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Memorial Day in Israel

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Naomi Amely, whose husband was killed in action in the Sinai campaign of 1956, received a blazing torch from President Chaim Herzog at the Western Wall Monday night, officially opening Memorial Day, a day of solemn remembrance of the nearly 10,000 men and women who have fallen in battle since the State of Israel was founded in 1948.

Herzog, addressing the crowd gathered at the site, said the entire nation shared in the feelings of grievous loss of young lives. “We reach our hand to the bereaved families. We should deserve the price we paid for our freedom and independence,” he said.

Memorial Day was ushered in Monday night with the wail of sirens all over Israel. Sirens sounded again at 11 a.m. Tuesday calling a halt to all activity for a minute of silence in memory of the country’s war dead. At 7 p.m. Tuesday, Memorial Day was brought to an official close with the sound of sirens and a new torch-lighting ceremony on Mt. Herzl, where 3,550 war dead are buried, marking the start of Independence Day to be celebrated Wednesday, the 38th anniversary of Israel’s independence.

Memorial Day ceremonies were held at the Mt. Herzl military cemetery and at military cemeteries and memorial sites all over the country. Speaking on Mt. Herzl, Premier Shimon Peres said: “The fallen gave our people the taste of revival, they gave this country the taste of a homeland, they gave us full independence.” Addressing the bereaved families, he said that Israel is trying to “strengthen the peace in the south, decrease the tension in the north and propose peace in the east.” He expressed hope that Israel will never lack the wisdom “to be just and to seek peace.”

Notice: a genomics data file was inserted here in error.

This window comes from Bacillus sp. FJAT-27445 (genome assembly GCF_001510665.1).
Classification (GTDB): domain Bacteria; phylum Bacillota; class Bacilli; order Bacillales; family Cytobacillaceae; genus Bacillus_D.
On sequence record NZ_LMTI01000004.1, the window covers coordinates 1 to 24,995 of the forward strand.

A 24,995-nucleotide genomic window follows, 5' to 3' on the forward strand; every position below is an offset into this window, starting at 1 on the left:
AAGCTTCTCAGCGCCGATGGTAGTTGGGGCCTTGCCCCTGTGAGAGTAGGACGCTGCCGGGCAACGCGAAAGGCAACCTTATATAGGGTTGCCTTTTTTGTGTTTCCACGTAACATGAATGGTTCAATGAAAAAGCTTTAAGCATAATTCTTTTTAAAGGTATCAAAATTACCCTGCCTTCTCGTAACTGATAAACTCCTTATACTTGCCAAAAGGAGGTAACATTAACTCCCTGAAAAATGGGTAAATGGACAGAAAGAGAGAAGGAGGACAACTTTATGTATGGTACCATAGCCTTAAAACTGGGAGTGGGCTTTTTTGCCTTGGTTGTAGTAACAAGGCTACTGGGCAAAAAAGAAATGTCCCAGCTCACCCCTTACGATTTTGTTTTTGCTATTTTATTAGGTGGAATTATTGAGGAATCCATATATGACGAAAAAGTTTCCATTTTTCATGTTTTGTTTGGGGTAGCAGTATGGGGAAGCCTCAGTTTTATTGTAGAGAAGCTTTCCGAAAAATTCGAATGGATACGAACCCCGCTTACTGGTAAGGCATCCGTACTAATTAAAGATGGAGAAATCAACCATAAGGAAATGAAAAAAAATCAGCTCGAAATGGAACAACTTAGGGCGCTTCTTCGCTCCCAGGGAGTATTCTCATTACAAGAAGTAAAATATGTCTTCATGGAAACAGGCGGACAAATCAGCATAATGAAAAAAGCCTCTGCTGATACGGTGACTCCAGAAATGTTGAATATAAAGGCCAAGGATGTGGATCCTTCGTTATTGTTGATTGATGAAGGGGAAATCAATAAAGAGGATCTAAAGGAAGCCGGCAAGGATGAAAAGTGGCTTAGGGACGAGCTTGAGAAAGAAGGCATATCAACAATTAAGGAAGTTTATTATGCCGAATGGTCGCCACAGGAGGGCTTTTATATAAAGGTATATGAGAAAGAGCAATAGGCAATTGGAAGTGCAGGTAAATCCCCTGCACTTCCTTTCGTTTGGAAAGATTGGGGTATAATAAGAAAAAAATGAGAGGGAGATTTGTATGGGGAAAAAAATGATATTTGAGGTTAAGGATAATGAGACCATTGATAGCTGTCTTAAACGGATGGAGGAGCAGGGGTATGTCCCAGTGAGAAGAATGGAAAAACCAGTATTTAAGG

Foreign Minister Yitzhak Shamir spoke at the Mt. of Olives cemetery at the mass grave for Israeli soldiers killed in battle there in the War of Independence in 1948. He said the Arab countries must recognize that Jews will live in Israel forever.

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